From the architect:

The IT Research facility is a smart reworking of old that showcases new, cutting-edge virtual reality (VR) technology for students and the broader university community.

The project is part of a large relocation of the Faculty of IT from the Caulfield campus to the Clayton campus, and transforms two disused lecture theatres in the university’s engineering precinct. Merging together, the theatres give rise to a series of spaces designed for purpose-built, 3D motion capture, and relevant support areas.

Monash IT Research Facility

The core idea was to create high tech environments to support the faculty’s VR research, in keeping with the ideals expressed in the Monash University Masterplan. We took this a step further, by making the act of research visible through thoughtfully conceived design.

Our design punctuates the facade with a series of large, square windows to the north and west. Rather than simply looking at a glorified façade, passersby are invited to peer into the windows, which reveal the VR zones and research in action, akin to a shopfront display.

Monash IT Research Facility

The fenestrations are strategically placed along a primary circulation path, after analysing the way people move around the site. For example, the west side attracts the most traffic, so the VR spaces were placed on this side. Metal shroud shopfront windows signify the new work and enable ‘Research on show’, also in line with the University’s Masterplan.

The design process included a careful study of existing VR reality environments, including a PHD research space and existing VR space at Caulfield as well as the biomechanics research space at Deakin University.

Monash IT Research Facility

After experimenting with many different design iterations, our response was to design a large virtual reality testing zone to the west of the building. This could be split into four smaller zones, providing the flexibility to create different environments required to conduct a mix of research and data collection.

During construction, the tiered concrete lecture theatres were stripped out and half of the ceiling above the VR zones was fitted with highly specialised overhead motorised grids. Attached to the grid is a series of mounted motion tracking cameras, as well as provision for speakers, projectors, light and additional tracking cameras.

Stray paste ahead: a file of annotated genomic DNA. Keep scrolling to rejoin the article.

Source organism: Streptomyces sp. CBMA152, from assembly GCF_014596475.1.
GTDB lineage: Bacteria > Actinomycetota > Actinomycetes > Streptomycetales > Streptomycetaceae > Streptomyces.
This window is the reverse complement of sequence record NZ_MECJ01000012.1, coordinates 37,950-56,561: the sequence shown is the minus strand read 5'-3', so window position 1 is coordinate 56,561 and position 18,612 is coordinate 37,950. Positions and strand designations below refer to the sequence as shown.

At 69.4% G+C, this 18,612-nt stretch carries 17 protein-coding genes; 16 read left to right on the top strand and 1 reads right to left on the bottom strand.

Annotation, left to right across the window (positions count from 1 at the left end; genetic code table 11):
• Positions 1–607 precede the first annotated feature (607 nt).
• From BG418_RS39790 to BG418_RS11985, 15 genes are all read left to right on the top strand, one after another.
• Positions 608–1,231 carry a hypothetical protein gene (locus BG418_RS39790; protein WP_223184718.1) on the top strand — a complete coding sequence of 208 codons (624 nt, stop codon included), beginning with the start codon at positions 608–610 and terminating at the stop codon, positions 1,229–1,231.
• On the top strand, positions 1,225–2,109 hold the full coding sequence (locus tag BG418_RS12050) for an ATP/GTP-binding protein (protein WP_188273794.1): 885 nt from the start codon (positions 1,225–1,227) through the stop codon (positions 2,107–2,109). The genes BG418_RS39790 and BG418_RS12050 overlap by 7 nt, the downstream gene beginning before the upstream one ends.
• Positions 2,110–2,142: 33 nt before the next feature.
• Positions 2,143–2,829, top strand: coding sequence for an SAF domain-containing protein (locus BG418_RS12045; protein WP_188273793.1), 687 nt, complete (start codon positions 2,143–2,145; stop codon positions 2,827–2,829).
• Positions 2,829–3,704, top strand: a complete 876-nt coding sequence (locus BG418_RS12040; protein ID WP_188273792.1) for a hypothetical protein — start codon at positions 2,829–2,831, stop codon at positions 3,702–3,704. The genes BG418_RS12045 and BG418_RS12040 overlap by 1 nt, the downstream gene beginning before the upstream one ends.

Monash IT Research Facility

Accordingly, the grids required precise and additional bracing and bracing points. This was important to ensure that they are stable while the cameras are in use for precise in motion capture. The grids can also be brought up and down to rearrange the cameras, to suit research requirements.

As demands on the building also change, the research facility is future proofed. The open plan office space is designed to allow the refit of additional VR space, which can flex and grow with the facility. Colour and modern features include delicate detailing of a new trellis for planting, while for occupants, the new windows provide access to natural light lacking in the former theatres.

Monash IT Research Facility

As much as this project is about the future, it also pays homage to the past. The brickwork façade was treated carefully and deliberately with a heritage approach, and retained to not only minimise waste, but also to bring a unique design element to the project. This is highlighted by deliberate, staggered brick detail showcasing previous doorways, signifying the past life of the building.

Together, the old and new elements create a building that sparks conversations and interest by those who walk by. Located within the engineering precinct also means greater opportunities for cross-disciplinary interaction between the faculties, a third ideal of the masterplan.

At heart, this is a building that delivers on the university’s vision to be a leader in education and research. In doing so, we are proud to contribute a building at the forefront of the university’s future, which is supporting the best and brightest technology minds in Australia.